Biometric border control is not a new concept. At its most basic level, in fact, border control has always been biometric, with authorities comparing travelers’ faces to the images in their passports and other identity documents. That work was done by humans, of course, but the technological sophistication that has been attained in the field of biometrics in recent years has opened up a new world of possibilities, and that has coincided with a growing fixation on border security in the wake of 9/11 and surging migration. This has all led to a huge amount of activity. If biometric border control was racing along the runway a few years ago, now it’s attaining liftoff.
Airports Offer a Launch Pad
In the US, biometric border control has largely been spearheaded by the US Customs and Border Protection agency, in the wake of a 9/11 commission recommendation that government authorities establish a ‘Biometric Exit’ program that could more effectively keep track of who is leaving the United States. The CBP first started testing facial recognition technology on travelers at the Washington Dulles International Airport in 2015. The idea was simple: Use biometric technology to scan travelers’ faces, and to match them against the images in their passports. And it quickly showed promise, with the CBP moving that same year to test facial recognition technology at a land crossing, right at the US-Mexico border in Otay Mesa.
The next year, with the help of facial recognition technology provided by NEC, the CBP brought its facial recognition technology to another airport, New York’s JFK International Airport, around the same time that Congress approved an additional billion dollar in funding for the Biometric Exit program. That all paved the way for the CBP’s next big step in early 2017, when the agency laid out its Biometric Entry-Exit Program of Record, which would use a cloud-based facial recognition system to match passengers to their passport images as stored in flight manifests. And that’s more or less the system we now see proliferating: The CBP has brought its facial recognition system to numerous additional airports over the past several months, with the Mineta San José International Airport having recently become the first airport on the west coast to participate in the program. Washington Dulles, meanwhile – the airport where the CBP first implemented facial recognition for Biometric Exit – just launched face scanning for Biometric Entry.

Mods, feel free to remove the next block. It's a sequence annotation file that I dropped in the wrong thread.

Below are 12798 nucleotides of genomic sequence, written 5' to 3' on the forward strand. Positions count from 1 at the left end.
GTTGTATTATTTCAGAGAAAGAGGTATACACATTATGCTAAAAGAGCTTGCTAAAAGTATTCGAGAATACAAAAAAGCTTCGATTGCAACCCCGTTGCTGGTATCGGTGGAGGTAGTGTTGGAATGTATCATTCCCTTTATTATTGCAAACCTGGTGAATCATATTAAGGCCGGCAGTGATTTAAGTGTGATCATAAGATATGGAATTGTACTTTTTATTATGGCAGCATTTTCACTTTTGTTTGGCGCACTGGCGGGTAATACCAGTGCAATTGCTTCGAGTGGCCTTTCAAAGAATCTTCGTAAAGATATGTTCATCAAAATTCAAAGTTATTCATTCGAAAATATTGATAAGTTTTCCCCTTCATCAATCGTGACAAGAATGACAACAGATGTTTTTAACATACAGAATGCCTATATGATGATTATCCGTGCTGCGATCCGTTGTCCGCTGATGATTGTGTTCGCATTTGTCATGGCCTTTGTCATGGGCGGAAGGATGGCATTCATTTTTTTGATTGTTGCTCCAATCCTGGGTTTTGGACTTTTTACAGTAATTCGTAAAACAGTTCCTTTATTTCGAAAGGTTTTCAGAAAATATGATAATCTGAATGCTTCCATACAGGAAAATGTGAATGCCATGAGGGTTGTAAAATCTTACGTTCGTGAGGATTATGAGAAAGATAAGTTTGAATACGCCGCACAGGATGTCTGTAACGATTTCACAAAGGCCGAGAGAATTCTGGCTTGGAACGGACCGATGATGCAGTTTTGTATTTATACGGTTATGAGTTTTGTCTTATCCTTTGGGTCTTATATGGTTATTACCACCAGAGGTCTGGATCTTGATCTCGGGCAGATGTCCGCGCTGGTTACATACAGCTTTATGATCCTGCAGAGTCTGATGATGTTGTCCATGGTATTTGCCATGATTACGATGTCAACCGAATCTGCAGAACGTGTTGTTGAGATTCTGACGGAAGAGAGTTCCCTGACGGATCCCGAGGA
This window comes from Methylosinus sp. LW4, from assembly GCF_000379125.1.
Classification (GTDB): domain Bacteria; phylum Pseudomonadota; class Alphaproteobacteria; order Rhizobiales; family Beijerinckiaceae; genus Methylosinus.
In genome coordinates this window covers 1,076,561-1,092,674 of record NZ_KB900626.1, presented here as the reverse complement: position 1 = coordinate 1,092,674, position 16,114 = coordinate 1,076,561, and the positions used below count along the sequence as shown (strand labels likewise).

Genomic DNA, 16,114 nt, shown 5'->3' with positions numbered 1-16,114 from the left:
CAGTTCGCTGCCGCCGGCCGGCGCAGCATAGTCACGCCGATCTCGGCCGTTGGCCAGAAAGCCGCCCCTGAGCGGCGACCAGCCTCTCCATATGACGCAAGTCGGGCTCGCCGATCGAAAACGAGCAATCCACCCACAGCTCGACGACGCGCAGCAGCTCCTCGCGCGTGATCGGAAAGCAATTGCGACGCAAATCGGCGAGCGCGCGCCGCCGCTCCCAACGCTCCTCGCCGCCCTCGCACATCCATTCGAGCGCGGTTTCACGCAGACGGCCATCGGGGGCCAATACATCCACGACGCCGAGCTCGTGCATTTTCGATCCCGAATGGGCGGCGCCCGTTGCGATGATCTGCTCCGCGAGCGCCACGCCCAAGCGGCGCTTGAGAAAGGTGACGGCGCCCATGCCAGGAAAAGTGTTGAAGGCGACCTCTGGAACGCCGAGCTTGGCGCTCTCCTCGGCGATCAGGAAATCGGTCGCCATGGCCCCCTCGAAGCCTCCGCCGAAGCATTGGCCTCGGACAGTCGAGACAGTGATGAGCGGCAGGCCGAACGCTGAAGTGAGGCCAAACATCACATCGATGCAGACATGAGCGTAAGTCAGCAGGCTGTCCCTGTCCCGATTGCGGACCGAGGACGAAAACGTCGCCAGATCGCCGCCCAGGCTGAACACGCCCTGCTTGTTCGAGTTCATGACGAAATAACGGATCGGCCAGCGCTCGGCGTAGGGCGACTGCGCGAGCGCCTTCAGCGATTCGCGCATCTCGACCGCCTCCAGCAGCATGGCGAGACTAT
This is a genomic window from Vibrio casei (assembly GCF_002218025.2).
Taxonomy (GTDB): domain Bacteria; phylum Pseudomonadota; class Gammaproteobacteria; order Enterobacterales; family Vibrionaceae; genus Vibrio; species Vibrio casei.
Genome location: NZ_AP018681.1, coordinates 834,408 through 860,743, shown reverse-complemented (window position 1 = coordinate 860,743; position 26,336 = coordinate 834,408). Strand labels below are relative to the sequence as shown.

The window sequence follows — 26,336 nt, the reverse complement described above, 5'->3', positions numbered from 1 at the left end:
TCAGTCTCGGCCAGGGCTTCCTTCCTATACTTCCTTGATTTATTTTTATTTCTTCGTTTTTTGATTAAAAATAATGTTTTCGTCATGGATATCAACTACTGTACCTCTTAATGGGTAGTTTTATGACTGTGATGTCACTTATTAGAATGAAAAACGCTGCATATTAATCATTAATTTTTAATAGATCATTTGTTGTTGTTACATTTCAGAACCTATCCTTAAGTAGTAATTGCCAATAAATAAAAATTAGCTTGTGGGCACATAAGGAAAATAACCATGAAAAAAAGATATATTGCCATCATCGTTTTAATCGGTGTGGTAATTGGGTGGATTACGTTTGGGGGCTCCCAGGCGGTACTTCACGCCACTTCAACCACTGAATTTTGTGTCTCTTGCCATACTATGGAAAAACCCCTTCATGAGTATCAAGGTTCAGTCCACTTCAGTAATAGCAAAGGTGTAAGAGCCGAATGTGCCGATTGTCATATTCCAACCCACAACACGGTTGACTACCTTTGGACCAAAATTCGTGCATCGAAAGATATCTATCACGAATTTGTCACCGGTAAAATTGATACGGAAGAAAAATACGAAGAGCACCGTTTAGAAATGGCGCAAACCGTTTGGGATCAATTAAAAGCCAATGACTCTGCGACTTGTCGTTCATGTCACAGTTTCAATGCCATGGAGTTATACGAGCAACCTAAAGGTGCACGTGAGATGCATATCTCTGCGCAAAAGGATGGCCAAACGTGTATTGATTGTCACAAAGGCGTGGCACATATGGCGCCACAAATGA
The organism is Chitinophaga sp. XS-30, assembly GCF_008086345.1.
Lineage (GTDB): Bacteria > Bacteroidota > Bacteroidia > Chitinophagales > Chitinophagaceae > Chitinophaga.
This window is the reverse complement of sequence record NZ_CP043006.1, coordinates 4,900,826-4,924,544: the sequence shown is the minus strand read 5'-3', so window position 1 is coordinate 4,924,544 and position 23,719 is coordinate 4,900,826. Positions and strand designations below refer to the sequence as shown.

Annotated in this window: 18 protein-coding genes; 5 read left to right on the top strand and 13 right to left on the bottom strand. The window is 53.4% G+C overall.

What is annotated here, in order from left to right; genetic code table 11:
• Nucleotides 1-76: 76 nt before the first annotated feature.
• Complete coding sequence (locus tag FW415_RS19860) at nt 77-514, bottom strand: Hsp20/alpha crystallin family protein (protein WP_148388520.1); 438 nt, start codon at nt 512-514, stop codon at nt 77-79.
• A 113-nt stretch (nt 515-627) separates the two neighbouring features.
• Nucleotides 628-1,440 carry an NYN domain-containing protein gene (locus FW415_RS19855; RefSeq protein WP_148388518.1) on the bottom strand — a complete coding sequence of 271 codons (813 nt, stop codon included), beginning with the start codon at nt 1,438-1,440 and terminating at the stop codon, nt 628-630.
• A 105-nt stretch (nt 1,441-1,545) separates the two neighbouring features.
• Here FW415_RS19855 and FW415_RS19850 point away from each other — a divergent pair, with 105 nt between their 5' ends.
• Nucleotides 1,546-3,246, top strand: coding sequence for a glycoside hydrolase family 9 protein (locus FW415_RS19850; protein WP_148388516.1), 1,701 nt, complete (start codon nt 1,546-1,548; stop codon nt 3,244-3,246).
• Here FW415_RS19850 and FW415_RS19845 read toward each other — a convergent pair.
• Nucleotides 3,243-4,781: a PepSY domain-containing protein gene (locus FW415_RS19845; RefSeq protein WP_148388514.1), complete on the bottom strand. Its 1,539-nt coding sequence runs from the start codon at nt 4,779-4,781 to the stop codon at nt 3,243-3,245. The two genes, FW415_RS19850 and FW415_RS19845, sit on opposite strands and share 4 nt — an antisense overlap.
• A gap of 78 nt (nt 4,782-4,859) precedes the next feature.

Industry Gets Involved
While government interests, exemplified in the CBP, have certainly been the key driver of the proliferation of biometric border control in the US, these government authorities have also found very willing partners in the private air travel sector. There are the participating airports, of course, whose administrators see potential efficiency advantages in automated biometric screening systems, not to mention whatever benefits may naturally result from close cooperation with government authorities. But airlines have also been getting onboard, showing particular excitement over the idea of tying biometric security screening to the larger boarding process: JetBlue, for example, started working with the CBP and IT services provider SITA in the spring of last year to trial a system that would replace their travel documents with face scans; and British Airlines became one of first foreign carriers to trial such a system later that year.
Meanwhile, a private sector organization called CLEAR has been promoting a parallel biometric border screening program based primarily on fingerprint scanning. Most of its efforts have revolved around a pre-screening system offered in collaboration with the Transportation Security Administration called TSA PreCheck, but CLEAR has also been working with Delta Airlines to trial biometric boarding based on fingerprint scans.